Back on October 4, I had posted on my writer’s blog,” What’s in a Name?” The purpose for that particular post was to challenge those who have changed their name from what they perceived as a “slave name,” to what they perceived as an African name or no name but only a letter. In that post, I questioned does the name make the person? One of the most profound responses I received was from Brother Andrew Jackson (Sekou Molefi Baako), Executive Director, Langston Hughes Community Library and Cultural Center at the Queens Library in New York. His synthesis of both the African American and African names is worth posting so that all those who read my post can also have the pleasure of viewing his analysis.
Greetings, Brother Man!
I’ve been asked that same question during my years here at Langston Hughes Community Library, and Cultural Center, especially since I share the name of our 7th President and one who’s record with both enslaved Africans and Native Americans is questionable at best. In 1994, I received the first three of the five African names given to me, (Sekou-Warrior, Molefi-He keeps Tradition and Baako-First born-of the Jackson Triplets),.My mother asked me if I was giving up the proud family name Jackson and Andrew-after her father, and Preston-after my uncle for “…some names she could not even pronounce?
It was then that I made a decision to put into practice the Second Principle of Kwanzaa’s Nguzo Saba, Kujichagulia (Self-Determination). I decided I would not give up my American (slave) names out of respect for my ancestor grandfather and uncle and the other ancestor Jacksons who had suffered in one of the most racist states in America, Mississippi. They suffered so I might have a better life and privileges they were denied. I would keep both sets of names to connect my African past with my American present. Together they make me a complete human being. I use both sets of names interchangeably and am known by both. Both sets of names appear on my signature block, on my business cards and stationary. I am Andrew P. Jackson (Sekou Molefi Baako)! (The other two names I was given are Bhekizizwe-take care of your people and Orbai-teacher. They suffered so I could have the choice of keeping both names or changing them. The made that possible, not the names. and not me.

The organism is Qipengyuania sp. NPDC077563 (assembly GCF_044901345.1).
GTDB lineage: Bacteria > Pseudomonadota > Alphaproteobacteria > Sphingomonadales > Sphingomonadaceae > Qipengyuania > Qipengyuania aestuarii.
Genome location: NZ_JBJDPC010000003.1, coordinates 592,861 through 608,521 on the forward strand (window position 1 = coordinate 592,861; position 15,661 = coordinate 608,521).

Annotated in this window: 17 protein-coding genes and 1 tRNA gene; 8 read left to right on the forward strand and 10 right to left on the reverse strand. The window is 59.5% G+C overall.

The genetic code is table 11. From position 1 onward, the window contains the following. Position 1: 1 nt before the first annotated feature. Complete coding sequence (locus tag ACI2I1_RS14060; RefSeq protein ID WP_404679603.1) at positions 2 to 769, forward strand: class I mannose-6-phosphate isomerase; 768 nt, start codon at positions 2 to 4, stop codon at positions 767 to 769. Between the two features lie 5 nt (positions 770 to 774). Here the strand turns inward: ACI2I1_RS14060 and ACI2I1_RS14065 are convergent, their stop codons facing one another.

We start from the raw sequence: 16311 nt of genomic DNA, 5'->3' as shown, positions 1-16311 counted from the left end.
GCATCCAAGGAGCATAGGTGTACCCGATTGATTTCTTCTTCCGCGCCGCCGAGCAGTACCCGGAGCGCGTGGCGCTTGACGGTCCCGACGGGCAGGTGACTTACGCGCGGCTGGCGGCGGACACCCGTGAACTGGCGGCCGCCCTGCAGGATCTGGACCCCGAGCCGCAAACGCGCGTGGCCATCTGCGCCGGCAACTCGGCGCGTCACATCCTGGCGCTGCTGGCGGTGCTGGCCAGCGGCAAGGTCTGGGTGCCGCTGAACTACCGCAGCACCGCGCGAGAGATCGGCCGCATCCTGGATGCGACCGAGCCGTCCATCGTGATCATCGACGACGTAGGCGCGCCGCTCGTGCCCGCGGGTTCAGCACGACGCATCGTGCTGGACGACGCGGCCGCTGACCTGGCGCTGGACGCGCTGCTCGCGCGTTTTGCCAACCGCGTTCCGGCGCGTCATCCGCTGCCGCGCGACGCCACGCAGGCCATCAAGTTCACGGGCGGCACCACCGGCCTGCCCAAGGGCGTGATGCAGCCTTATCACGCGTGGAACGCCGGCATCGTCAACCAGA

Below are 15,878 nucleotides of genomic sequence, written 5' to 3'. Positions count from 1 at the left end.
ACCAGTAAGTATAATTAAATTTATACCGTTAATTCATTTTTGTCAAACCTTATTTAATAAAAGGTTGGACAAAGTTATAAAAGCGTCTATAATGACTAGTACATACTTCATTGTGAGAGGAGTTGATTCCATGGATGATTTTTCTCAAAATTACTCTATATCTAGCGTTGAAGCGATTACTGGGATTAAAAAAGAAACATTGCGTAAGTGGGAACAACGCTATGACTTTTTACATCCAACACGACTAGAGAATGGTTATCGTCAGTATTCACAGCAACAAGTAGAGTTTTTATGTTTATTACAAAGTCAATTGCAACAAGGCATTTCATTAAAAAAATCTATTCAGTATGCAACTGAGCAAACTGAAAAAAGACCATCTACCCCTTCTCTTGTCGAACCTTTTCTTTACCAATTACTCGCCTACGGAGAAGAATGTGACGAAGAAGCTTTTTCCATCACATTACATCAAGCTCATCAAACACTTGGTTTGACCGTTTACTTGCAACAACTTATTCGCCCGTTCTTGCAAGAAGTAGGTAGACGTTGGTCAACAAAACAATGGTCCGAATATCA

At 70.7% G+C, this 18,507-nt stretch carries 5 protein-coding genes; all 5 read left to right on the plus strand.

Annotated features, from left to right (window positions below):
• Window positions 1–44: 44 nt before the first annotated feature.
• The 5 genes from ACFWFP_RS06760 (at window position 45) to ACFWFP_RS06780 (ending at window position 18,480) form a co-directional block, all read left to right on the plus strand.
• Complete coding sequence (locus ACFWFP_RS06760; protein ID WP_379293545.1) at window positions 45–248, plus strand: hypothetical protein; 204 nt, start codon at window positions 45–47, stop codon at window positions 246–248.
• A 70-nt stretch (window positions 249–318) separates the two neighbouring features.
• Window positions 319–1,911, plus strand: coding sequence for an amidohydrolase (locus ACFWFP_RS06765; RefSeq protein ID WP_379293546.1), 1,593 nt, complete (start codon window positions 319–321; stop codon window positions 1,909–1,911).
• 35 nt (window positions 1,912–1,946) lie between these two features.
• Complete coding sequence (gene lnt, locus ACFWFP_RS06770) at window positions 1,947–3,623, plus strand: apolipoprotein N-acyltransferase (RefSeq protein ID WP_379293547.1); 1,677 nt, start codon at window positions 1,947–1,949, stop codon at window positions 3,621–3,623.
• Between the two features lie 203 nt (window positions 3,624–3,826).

So, this question is a common one, but it is not what names you have, but who you are through action and deed. I wholeheartedly disagree with those Afrocentric brothers and sisters who believe you have to have an African name to be truly Black or African; in order to respect, acknowledge, understand and practice your African heritage. I know too many brothers and sisters with African names who disrespect their ancestors and ancestry and their love of self and other Black people is questionable at best. Too many hypocrites who carry African names but disrespect our women and themselves, our people and their names. I know too many brothers and sisters who spit the rhetoric but don’t commit themselves to building a strong Black community for tomorrow.
Each of us has the blood of Africa flowing through our veins. We are African people, descendants of enslaved, kidnapped Africans and brought to the New World to build this country, the Caribbean Islands and worked in the mines of Brazil. Our ancestors suffered, overcame and survived for us their children and great grand children. We come from strong stock of humans who survived in spite of 400 years of slavery and many more years of American oppression. Yet, too many of our brothers and sisters know little of their rich African history prior to being enslaved, know nothing of the rich history of the Ancient African Empires or the contributions we made to the world and America. Africa, the second largest continent, where most, if not all of the natural resources the world needed and still needs can be found today. Africa, located in the middle of the world map. Africa where life on this planet began.
What’s in a name? Indeed! I am Andrew P. Jackson (Sekou Molefi Baako)! A Proud African man living in America. An activist librarian, an educator, an author, an African Man, a Proud Black Man, descendants of slaves.
What’s in a name? Each of us has to ask ourselves that question and answer it for ourselves. That is not the right of others. And, yes, you are so right did that make Crispus Attucks, Mary McCleod Bethune, Salem Poor, Sojourner Truth, Nat Turner, Marian Reginald Lewis, Wright Edelman or James Baldwin less because they didn’t have African names? Our lives are not measured by the names we carry, its based on the lives we live and what we do during our lifetime.